Hoops Fans Turn to Hockey

COMMENTARY | With the season’s first weeks cancelled, basketball fans brace for the loss of their beloved sport. Even an optimistic scenario has the NBA playing a partial schedule. With each day of unresolved animosity, the likelihood of a lost campaign increases.

Fall is a fun time for sports. Basketball enthusiasts may follow the NFL, baseball, college football, college basketball, NASCAR, or hockey. Yet, as fall becomes winter, diversion options will diminish.

Fear not, hoops fans. Hockey is a perfect alternative for those extra sports moments and dollars. Not only is hockey played in most NBA markets, but many NHL teams even play in the same buildings. So why not be like me and trade King James for Sid the Kid, sneakers for skates, and free throws for power plays?

Hockey has an additional appeal for fans outside the biggest cities. Both leagues have 30 franchises throughout North America. However, only hockey has a thriving minor league system for under-served cities in between. While basketball has a fledgling D-League, minor league hockey has provided excitement for decades.

Basketball fans should note there are four primary minor leagues in America. The American Hockey League is the highest level and equivalent of AAA baseball. The AHL has 30 teams, with the majority in the Northeast and Midwest. Competition rivals the NHL and most players get a shot at the big leagues.

With 20 teams from Alaska to Florida, the Double-A ECHL serves many mid-sized markets, where this is the hottest ticket in town. Examples of cities enjoying notoriety from housing a franchise include Kalamazoo, Mich., and Charleston, S.C. ECHL teams are affiliated with NHL and AHL clubs and provide a feeding ground for young talent.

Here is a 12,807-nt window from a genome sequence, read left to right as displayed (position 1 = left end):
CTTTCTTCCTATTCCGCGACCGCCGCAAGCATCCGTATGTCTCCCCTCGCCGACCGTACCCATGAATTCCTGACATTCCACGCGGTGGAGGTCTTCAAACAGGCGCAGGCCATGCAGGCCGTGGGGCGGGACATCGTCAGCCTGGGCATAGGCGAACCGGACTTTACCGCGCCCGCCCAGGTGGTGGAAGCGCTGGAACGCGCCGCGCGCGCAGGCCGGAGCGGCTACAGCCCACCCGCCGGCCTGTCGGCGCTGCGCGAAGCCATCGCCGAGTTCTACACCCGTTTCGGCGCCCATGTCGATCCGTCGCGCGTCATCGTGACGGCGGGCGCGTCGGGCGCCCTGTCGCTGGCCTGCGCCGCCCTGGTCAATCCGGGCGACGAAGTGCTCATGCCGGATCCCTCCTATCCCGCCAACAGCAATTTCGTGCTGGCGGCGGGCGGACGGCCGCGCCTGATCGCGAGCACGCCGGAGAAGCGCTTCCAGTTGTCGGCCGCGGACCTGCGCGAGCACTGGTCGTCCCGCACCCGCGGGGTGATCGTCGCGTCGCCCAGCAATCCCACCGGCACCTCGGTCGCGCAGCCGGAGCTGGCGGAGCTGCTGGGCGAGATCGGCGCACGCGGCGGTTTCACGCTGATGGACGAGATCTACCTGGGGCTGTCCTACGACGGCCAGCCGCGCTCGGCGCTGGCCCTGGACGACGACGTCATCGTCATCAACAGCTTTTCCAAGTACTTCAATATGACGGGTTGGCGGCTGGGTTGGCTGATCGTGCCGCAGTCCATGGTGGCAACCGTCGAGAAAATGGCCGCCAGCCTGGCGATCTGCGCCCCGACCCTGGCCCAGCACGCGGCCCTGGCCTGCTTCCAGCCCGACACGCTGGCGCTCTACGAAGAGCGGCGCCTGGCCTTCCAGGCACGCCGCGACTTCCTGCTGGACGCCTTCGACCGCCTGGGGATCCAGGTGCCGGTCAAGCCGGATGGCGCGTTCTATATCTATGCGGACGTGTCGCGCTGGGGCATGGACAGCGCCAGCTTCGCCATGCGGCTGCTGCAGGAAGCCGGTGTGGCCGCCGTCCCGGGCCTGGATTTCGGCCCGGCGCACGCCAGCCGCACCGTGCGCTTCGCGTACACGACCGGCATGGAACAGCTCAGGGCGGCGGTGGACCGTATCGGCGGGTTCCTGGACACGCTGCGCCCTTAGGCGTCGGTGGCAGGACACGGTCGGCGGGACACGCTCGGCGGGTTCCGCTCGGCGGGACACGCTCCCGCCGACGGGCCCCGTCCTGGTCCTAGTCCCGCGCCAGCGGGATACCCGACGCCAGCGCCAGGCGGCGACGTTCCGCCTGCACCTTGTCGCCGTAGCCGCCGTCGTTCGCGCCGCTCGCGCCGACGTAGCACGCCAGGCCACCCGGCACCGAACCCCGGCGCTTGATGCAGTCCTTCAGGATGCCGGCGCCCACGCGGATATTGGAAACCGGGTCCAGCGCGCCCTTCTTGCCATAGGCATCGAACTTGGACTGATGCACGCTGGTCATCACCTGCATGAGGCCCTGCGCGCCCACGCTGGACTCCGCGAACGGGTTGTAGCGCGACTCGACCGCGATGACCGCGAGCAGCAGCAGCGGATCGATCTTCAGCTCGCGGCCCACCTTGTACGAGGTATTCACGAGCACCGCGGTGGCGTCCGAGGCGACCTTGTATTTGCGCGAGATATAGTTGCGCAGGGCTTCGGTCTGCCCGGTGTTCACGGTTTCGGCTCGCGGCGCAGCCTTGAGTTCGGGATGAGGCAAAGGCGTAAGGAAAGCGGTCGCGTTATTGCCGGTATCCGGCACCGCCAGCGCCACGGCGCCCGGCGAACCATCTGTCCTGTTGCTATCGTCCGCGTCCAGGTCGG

Two lower leagues bring quality hockey to smaller markets. The Central Hockey League has 14 franchises serving the Midwest and Plains. The Southern Professional Hockey League features nine teams in the hockey-crazed South. These players will never reach the NHL. However, many climb the minor league ladder, while others valiantly cling to their favorite sport.

Basketball fans enjoy unhindered access, with no bulky helmets or complicated uniforms in the way. Fans can sit close to the action and witness the emotions of play.

Many similar aspects exist with minor league hockey. Teams play in smaller arenas, with fans closer to the action. Additionally, without exorbitant salaries, tickets are affordable and nose-bleed seats unnecessary.

I already support my local team, the Florida Everblades of the ECHL. But while basketball is on break, I plan to expand interest in minor league hockey by following teams, players, and leagues beyond my corner of the world. Thankfully, geography is never a barrier for a sports fan in 2011.

Jeff Briscoe is a sports fan from Florida, who covers minor league hockey for the Miami Examiner.

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